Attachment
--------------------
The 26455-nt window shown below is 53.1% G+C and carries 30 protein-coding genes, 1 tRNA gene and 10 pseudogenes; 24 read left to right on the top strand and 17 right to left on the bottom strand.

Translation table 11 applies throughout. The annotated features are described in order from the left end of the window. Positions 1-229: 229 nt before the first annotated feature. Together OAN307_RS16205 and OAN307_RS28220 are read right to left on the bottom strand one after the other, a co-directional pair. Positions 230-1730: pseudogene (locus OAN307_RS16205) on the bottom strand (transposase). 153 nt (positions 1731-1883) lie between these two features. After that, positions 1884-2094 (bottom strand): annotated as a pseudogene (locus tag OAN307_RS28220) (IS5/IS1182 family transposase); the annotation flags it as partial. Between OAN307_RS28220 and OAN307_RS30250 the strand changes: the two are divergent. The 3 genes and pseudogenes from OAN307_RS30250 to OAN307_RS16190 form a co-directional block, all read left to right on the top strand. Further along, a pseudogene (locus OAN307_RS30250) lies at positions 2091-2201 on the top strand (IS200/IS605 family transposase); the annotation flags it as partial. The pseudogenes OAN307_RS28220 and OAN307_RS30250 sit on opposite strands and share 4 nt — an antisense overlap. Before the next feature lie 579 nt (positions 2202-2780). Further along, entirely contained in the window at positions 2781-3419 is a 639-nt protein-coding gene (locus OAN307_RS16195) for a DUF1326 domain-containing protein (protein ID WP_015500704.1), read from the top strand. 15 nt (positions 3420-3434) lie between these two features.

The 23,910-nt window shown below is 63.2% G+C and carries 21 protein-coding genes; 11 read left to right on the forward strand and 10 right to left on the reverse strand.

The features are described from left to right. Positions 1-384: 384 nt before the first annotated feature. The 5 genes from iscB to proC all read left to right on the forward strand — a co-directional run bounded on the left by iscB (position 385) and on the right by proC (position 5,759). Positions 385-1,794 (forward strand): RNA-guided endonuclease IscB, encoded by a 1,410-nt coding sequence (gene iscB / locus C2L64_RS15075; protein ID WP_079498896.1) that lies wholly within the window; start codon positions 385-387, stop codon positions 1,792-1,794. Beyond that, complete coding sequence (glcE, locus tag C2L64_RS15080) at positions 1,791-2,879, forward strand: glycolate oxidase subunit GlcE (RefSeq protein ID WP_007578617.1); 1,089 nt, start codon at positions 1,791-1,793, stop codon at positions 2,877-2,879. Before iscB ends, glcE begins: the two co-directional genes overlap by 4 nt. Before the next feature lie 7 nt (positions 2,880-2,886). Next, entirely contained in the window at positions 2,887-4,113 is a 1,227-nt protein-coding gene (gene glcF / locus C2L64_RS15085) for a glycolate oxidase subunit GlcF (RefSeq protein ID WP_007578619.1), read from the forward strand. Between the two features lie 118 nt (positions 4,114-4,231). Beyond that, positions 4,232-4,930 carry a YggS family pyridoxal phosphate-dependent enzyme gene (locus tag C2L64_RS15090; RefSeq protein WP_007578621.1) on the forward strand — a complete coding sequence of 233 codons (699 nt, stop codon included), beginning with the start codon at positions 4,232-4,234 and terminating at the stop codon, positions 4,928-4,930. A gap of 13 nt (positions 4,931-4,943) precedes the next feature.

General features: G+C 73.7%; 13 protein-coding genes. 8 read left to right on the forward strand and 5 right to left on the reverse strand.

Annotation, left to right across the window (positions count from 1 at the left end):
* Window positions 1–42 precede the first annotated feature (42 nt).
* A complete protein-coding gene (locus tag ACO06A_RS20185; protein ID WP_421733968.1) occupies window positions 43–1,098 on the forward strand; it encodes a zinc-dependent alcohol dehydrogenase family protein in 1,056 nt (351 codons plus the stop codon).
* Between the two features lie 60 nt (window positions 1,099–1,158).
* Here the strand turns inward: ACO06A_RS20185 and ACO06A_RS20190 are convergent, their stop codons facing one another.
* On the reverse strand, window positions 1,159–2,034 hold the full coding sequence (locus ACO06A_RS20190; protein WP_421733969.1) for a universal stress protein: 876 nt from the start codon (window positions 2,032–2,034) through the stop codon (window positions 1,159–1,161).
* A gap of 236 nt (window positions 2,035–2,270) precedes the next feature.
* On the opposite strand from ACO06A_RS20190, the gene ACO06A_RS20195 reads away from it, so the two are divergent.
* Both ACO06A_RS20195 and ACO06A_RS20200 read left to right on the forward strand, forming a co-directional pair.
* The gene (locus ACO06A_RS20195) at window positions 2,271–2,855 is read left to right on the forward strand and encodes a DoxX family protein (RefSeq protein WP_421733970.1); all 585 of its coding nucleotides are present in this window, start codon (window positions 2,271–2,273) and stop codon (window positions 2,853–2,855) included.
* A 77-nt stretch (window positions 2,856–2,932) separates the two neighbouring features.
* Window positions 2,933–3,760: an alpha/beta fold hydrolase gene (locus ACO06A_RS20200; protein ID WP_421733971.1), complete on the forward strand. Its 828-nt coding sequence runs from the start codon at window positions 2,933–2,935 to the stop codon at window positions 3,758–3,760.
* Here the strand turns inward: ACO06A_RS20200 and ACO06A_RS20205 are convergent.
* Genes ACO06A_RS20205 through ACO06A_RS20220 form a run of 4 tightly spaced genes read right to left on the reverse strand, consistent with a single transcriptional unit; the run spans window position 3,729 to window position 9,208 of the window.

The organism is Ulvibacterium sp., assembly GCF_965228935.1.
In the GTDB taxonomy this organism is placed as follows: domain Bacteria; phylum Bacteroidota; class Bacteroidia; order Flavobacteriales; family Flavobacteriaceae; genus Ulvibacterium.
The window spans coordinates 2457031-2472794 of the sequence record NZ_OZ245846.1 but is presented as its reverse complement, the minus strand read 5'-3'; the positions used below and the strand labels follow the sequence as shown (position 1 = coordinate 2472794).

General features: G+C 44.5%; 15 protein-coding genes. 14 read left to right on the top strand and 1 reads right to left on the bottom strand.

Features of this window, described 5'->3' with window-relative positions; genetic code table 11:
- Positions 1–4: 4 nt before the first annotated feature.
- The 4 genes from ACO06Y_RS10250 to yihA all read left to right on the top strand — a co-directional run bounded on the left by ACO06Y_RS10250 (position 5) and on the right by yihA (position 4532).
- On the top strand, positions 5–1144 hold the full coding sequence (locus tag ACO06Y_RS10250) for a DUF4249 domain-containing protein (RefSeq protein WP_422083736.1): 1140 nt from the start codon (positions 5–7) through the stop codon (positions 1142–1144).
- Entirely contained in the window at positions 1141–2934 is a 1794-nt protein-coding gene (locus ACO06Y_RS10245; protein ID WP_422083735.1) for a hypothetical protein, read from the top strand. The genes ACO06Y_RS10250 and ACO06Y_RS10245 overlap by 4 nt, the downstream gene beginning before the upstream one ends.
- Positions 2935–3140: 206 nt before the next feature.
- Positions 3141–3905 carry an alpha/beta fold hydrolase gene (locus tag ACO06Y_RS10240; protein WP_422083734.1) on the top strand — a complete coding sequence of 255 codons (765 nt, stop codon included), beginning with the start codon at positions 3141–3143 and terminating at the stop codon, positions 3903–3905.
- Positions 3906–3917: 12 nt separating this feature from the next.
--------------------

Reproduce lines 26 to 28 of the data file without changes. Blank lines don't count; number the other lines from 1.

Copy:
- The 4 genes from ACO06Y_RS10250 to yihA all read left to right on the top strand — a co-directional run bounded on the left by ACO06Y_RS10250 (position 5) and on the right by yihA (position 4532).
- On the top strand, positions 5–1144 hold the full coding sequence (locus tag ACO06Y_RS10250) for a DUF4249 domain-containing protein (RefSeq protein WP_422083736.1): 1140 nt from the start codon (positions 5–7) through the stop codon (positions 1142–1144).
- Entirely contained in the window at positions 1141–2934 is a 1794-nt protein-coding gene (locus ACO06Y_RS10245; protein ID WP_422083735.1) for a hypothetical protein, read from the top strand. The genes ACO06Y_RS10250 and ACO06Y_RS10245 overlap by 4 nt, the downstream gene beginning before the upstream one ends.